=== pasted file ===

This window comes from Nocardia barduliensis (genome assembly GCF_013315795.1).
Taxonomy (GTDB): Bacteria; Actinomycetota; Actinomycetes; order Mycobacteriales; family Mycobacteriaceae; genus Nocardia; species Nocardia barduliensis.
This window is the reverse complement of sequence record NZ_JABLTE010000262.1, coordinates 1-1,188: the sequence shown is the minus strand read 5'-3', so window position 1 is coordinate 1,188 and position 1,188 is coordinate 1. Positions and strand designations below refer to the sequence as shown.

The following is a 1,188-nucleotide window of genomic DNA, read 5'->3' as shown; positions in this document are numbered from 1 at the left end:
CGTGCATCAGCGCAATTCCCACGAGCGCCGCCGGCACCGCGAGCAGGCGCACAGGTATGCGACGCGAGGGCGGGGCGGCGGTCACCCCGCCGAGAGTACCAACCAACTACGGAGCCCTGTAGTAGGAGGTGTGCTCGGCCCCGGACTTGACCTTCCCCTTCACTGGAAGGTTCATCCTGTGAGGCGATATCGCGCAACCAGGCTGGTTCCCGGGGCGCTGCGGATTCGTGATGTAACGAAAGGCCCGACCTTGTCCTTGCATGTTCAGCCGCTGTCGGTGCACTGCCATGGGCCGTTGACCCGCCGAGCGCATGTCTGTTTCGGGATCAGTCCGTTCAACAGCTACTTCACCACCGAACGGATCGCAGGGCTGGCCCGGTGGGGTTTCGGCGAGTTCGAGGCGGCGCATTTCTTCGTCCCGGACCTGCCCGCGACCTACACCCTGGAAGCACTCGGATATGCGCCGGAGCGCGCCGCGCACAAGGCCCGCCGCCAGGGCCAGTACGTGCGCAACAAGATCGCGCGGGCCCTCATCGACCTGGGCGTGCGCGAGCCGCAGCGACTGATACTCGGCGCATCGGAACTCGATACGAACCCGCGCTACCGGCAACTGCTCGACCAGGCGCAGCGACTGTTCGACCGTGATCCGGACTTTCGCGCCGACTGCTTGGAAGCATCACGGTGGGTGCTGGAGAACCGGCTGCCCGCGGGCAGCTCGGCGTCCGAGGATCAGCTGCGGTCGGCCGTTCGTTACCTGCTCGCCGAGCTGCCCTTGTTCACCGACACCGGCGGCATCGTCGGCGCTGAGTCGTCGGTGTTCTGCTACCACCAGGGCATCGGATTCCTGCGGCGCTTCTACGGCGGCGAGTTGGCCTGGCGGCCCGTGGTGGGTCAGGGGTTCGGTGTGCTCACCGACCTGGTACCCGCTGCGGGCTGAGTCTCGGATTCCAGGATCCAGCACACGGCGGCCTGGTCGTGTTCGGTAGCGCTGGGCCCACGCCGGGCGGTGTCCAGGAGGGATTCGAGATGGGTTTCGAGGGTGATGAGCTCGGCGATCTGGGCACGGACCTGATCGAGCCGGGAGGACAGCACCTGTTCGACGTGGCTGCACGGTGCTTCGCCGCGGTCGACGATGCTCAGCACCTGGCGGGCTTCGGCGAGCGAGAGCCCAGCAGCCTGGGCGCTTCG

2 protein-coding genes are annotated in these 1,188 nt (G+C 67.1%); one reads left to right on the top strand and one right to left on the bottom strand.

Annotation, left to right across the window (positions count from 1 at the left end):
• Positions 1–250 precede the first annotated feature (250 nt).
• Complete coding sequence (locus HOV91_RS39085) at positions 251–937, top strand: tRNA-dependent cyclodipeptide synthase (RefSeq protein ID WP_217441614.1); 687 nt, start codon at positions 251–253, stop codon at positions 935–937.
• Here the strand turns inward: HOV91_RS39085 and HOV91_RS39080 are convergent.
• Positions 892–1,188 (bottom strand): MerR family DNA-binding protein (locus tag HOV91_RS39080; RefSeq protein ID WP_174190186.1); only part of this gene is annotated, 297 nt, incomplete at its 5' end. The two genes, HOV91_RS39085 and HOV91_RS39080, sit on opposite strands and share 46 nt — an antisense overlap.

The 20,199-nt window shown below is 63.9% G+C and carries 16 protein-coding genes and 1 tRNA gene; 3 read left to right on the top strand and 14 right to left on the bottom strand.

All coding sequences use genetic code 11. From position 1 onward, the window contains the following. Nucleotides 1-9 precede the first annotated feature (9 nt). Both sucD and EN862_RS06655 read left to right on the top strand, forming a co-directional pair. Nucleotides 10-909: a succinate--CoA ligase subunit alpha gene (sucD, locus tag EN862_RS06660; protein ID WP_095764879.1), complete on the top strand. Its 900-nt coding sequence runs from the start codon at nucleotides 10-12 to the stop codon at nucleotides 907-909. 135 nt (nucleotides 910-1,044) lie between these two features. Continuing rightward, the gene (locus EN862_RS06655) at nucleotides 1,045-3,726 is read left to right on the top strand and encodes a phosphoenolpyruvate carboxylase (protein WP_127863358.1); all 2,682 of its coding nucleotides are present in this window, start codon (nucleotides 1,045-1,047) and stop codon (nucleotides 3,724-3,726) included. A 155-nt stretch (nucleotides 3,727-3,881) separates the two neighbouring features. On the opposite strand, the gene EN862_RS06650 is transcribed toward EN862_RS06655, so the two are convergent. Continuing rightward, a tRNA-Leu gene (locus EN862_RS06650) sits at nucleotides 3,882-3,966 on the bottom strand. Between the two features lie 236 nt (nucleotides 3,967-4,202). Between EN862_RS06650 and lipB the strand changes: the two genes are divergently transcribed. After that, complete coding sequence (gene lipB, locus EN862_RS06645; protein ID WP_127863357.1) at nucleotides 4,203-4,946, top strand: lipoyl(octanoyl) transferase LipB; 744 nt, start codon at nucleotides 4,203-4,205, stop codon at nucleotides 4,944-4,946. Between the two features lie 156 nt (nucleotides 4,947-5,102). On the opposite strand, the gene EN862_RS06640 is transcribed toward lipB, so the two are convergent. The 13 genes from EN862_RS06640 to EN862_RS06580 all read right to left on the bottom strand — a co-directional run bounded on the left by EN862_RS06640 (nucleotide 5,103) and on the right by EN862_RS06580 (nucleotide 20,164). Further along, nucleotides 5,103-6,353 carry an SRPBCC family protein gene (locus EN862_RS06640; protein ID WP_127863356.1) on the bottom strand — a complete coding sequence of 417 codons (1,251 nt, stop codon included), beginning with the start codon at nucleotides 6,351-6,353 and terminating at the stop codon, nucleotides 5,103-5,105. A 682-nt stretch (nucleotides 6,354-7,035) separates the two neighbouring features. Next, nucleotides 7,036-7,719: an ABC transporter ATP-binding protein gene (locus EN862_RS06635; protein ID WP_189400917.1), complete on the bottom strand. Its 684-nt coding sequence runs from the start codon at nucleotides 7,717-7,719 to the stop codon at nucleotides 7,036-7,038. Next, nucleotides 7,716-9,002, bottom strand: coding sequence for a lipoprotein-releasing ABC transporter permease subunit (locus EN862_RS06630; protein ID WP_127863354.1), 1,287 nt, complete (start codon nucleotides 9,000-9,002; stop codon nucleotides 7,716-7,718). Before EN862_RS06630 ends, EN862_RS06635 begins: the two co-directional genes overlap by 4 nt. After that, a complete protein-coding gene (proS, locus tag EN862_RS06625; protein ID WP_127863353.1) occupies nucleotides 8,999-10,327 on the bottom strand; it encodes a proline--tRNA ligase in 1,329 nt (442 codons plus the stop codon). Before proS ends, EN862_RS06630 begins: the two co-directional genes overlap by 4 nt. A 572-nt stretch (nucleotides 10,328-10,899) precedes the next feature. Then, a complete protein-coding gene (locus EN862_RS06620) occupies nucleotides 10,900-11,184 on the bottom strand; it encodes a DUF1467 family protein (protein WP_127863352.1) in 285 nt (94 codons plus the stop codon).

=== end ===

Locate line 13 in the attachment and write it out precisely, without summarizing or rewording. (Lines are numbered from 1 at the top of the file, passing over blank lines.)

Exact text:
All coding sequences use genetic code 11. From position 1 onward, the window contains the following. Nucleotides 1-9 precede the first annotated feature (9 nt). Both sucD and EN862_RS06655 read left to right on the top strand, forming a co-directional pair. Nucleotides 10-909: a succinate--CoA ligase subunit alpha gene (sucD, locus tag EN862_RS06660; protein ID WP_095764879.1), complete on the top strand. Its 900-nt coding sequence runs from the start codon at nucleotides 10-12 to the stop codon at nucleotides 907-909. 135 nt (nucleotides 910-1,044) lie between these two features. Continuing rightward, the gene (locus EN862_RS06655) at nucleotides 1,045-3,726 is read left to right on the top strand and encodes a phosphoenolpyruvate carboxylase (protein WP_127863358.1); all 2,682 of its coding nucleotides are present in this window, start codon (nucleotides 1,045-1,047) and stop codon (nucleotides 3,724-3,726) included. A 155-nt stretch (nucleotides 3,727-3,881) separates the two neighbouring features. On the opposite strand, the gene EN862_RS06650 is transcribed toward EN862_RS06655, so the two are convergent. Continuing rightward, a tRNA-Leu gene (locus EN862_RS06650) sits at nucleotides 3,882-3,966 on the bottom strand. Between the two features lie 236 nt (nucleotides 3,967-4,202). Between EN862_RS06650 and lipB the strand changes: the two genes are divergently transcribed. After that, complete coding sequence (gene lipB, locus EN862_RS06645; protein ID WP_127863357.1) at nucleotides 4,203-4,946, top strand: lipoyl(octanoyl) transferase LipB; 744 nt, start codon at nucleotides 4,203-4,205, stop codon at nucleotides 4,944-4,946. Between the two features lie 156 nt (nucleotides 4,947-5,102). On the opposite strand, the gene EN862_RS06640 is transcribed toward lipB, so the two are convergent. The 13 genes from EN862_RS06640 to EN862_RS06580 all read right to left on the bottom strand — a co-directional run bounded on the left by EN862_RS06640 (nucleotide 5,103) and on the right by EN862_RS06580 (nucleotide 20,164). Further along, nucleotides 5,103-6,353 carry an SRPBCC family protein gene (locus EN862_RS06640; protein ID WP_127863356.1) on the bottom strand — a complete coding sequence of 417 codons (1,251 nt, stop codon included), beginning with the start codon at nucleotides 6,351-6,353 and terminating at the stop codon, nucleotides 5,103-5,105. A 682-nt stretch (nucleotides 6,354-7,035) separates the two neighbouring features. Next, nucleotides 7,036-7,719: an ABC transporter ATP-binding protein gene (locus EN862_RS06635; protein ID WP_189400917.1), complete on the bottom strand. Its 684-nt coding sequence runs from the start codon at nucleotides 7,717-7,719 to the stop codon at nucleotides 7,036-7,038. Next, nucleotides 7,716-9,002, bottom strand: coding sequence for a lipoprotein-releasing ABC transporter permease subunit (locus EN862_RS06630; protein ID WP_127863354.1), 1,287 nt, complete (start codon nucleotides 9,000-9,002; stop codon nucleotides 7,716-7,718). Before EN862_RS06630 ends, EN862_RS06635 begins: the two co-directional genes overlap by 4 nt. After that, a complete protein-coding gene (proS, locus tag EN862_RS06625; protein ID WP_127863353.1) occupies nucleotides 8,999-10,327 on the bottom strand; it encodes a proline--tRNA ligase in 1,329 nt (442 codons plus the stop codon). Before proS ends, EN862_RS06630 begins: the two co-directional genes overlap by 4 nt. A 572-nt stretch (nucleotides 10,328-10,899) precedes the next feature. Then, a complete protein-coding gene (locus EN862_RS06620) occupies nucleotides 10,900-11,184 on the bottom strand; it encodes a DUF1467 family protein (protein WP_127863352.1) in 285 nt (94 codons plus the stop codon).